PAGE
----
DEAR DAUGHTER

​When you were born, just like any other mother in the world, when I held you- a tiny swathed lump, in my hands and fed you for the first time, I’d promised to myself that I would defend you from all the woes and mishaps till the very end of my life and beyond. Laying wishes upon the shooting stars and never letting a leaf turn brown in my sapling, I smelled triumph when you were five.
But God’s been wise. He taught me about beginner’s luck and victor’s terrible struggle in this motherhood journey through personal experience.
Barely did I cognize on the maternity bed that laboring for your end goals and ambitions in life by yourself is so obvious and so definite that no one can substitute it. I’m sorry darling but failing to my promise- I could only motivate you, counsel you, support you -and that too only some times but not battle out life on your behalf. 
I surely, won’t claim that I successfully protected you from the evils of the world, as I’d wished or never wept because of the troubles you gave me, which I’d never expected. Sometimes I failed miserably in being the ideal mother- not caressing you when you’d no clue of how to convert your tremendous speed into velocity by saying “It’s okay darling” when you were 15 and not letting you go out because of my fears and my insecurities. And, other times you failed me. Because I wasn’t like Sally’s mother.
You know, when I stroke puberty, my mother gave me a cloth napkin as an undercover for my bleeding uterus in secrecy- never letting me touch the pickle that would go stale nor letting me enter temples that would become impure during “those” days. She consoled me that I’ll be fine but I didn’t know I was hurt or sick or not fine. When you went through the same stage, I sat next to you and explained the intricacies of what’s going on behind the curtains. Hunting down for words which didn’t sound pervert, I meandered through curvy lanes thereby, leaving you in sparse darkness. Today, I wonder how you’ll surpass this phase as a mother. Drawing those diagrams, explaining her social norms and steps to break them; I wish you do it all which I always wanted to but never could.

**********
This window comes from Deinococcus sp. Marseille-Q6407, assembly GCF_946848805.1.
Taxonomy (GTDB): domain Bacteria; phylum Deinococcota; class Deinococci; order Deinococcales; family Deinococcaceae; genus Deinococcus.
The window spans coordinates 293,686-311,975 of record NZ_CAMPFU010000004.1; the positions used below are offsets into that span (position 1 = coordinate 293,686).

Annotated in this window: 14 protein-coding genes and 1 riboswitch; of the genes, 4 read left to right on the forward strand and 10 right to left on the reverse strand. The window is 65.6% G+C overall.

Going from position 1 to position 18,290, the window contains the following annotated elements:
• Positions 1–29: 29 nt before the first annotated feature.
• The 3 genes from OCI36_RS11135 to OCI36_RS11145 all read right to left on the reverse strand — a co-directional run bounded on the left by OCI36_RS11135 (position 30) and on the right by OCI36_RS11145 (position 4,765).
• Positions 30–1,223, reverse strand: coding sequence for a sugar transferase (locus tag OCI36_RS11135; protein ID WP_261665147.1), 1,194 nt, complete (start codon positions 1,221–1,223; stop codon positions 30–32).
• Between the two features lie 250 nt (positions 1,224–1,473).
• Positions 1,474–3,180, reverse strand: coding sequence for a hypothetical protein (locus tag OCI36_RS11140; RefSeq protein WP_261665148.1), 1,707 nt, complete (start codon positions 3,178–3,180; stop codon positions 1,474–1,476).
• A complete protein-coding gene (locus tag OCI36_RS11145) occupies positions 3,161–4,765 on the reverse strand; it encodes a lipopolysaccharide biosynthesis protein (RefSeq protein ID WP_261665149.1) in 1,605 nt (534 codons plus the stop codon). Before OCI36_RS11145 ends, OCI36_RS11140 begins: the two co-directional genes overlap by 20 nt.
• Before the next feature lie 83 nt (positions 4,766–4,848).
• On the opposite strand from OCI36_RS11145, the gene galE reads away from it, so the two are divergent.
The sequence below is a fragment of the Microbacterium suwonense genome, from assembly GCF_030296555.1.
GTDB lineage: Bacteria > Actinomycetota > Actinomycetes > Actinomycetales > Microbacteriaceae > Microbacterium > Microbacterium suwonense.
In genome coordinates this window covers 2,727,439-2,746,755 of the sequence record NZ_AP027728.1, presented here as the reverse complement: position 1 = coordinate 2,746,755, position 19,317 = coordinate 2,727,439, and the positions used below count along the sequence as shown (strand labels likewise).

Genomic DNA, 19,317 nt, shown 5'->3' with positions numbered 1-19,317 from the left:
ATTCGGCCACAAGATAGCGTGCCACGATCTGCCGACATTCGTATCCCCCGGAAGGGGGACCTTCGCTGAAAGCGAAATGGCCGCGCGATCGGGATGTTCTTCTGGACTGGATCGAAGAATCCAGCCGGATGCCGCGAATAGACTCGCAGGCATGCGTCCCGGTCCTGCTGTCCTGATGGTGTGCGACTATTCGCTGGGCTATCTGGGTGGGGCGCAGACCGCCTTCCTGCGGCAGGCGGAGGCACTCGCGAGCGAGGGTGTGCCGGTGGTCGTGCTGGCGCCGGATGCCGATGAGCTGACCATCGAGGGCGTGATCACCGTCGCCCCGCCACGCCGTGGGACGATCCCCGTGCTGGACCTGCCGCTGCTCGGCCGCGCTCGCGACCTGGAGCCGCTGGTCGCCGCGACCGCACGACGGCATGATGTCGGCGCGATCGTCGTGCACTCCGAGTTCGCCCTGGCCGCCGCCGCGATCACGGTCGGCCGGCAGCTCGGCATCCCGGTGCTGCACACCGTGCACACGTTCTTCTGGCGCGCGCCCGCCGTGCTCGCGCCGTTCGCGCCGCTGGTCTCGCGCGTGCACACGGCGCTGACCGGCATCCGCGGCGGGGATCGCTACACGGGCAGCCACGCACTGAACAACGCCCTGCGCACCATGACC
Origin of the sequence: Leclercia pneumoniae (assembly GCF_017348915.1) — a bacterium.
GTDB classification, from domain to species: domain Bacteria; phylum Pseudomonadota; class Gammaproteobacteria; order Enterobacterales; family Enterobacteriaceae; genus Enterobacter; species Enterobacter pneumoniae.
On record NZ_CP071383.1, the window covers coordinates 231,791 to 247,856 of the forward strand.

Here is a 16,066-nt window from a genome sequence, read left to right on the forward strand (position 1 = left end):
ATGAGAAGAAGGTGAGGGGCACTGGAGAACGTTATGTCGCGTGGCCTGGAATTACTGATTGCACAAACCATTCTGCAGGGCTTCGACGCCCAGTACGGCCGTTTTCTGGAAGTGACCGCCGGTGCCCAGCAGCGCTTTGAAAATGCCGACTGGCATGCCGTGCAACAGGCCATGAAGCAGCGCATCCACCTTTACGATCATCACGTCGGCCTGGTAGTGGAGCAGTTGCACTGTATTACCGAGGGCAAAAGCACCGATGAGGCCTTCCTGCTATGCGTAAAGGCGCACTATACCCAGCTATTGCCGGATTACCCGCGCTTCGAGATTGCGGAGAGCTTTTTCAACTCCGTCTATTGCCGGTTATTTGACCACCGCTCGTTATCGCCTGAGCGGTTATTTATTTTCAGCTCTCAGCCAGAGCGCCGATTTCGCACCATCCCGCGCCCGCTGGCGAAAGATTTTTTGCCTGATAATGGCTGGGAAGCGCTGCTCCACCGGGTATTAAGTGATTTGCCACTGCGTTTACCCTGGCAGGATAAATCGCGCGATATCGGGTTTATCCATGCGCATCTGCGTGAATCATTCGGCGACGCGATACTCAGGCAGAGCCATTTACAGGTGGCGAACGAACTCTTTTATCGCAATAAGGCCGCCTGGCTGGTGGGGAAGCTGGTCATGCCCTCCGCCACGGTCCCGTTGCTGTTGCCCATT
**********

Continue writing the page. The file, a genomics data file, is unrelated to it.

Today, as I look at you nourishing the sapling in your womb, I’m bound to reminisce about the good old days. Your tiny fingers, your generous smiles and troublesome cries! But what is to remember beyond this phase is glorious!   Dear daughter, thank you for being so strong that instead of making me crib about failing to lay a bed of roses for you, you – a warrior princess and a pilot girl, taught me to rejoice in it. 
When I was fifteen, my mother taught me the nuances of sewing, stitching, cooking and basic art and craft. She always mentioned the profoundness that came with it; thereby making you self dependent and economical. You see, your nani always wanted me to earn my own bread. But I was a vibrant and an enthusiastic soul- raring to be a pilot, a warrior, a policymaker and an entrepreneur. She protested, explaining to me how these professions are all noble but not manageable, because at least for once my uterus would deliver a baby who would need nourishment for another 20 years.
You may call it the generation gap or progressive thinking but with all due respect to her divine soul, I didn’t and won’t forward my mother’s legacy onto you unedited.
My love, being a mother is its own kind of beautiful but that’s not your only job, because in you – I smell guns blazing to reach Mt Everest. Irrespective of the galaxy or constellation you choose to shine in, you’ll always be my star. Agreed, sometimes you’ll barely sleep as a mother and will still have to report on desk the next day on time. During those years just recall how you partied late all night and still gave exams and went to job on time the following day without cribbing about the intricacies of being a woman, craving for sympathies and a special status in the society. Don’t let anyone befool you that age has its own limitations and life at 20 can’t be rewound at 40. 
Because in this misled era, the best way to be a feminist is by being just a civilian. Don’t overdo it by being a male or a female. It gets complicated.

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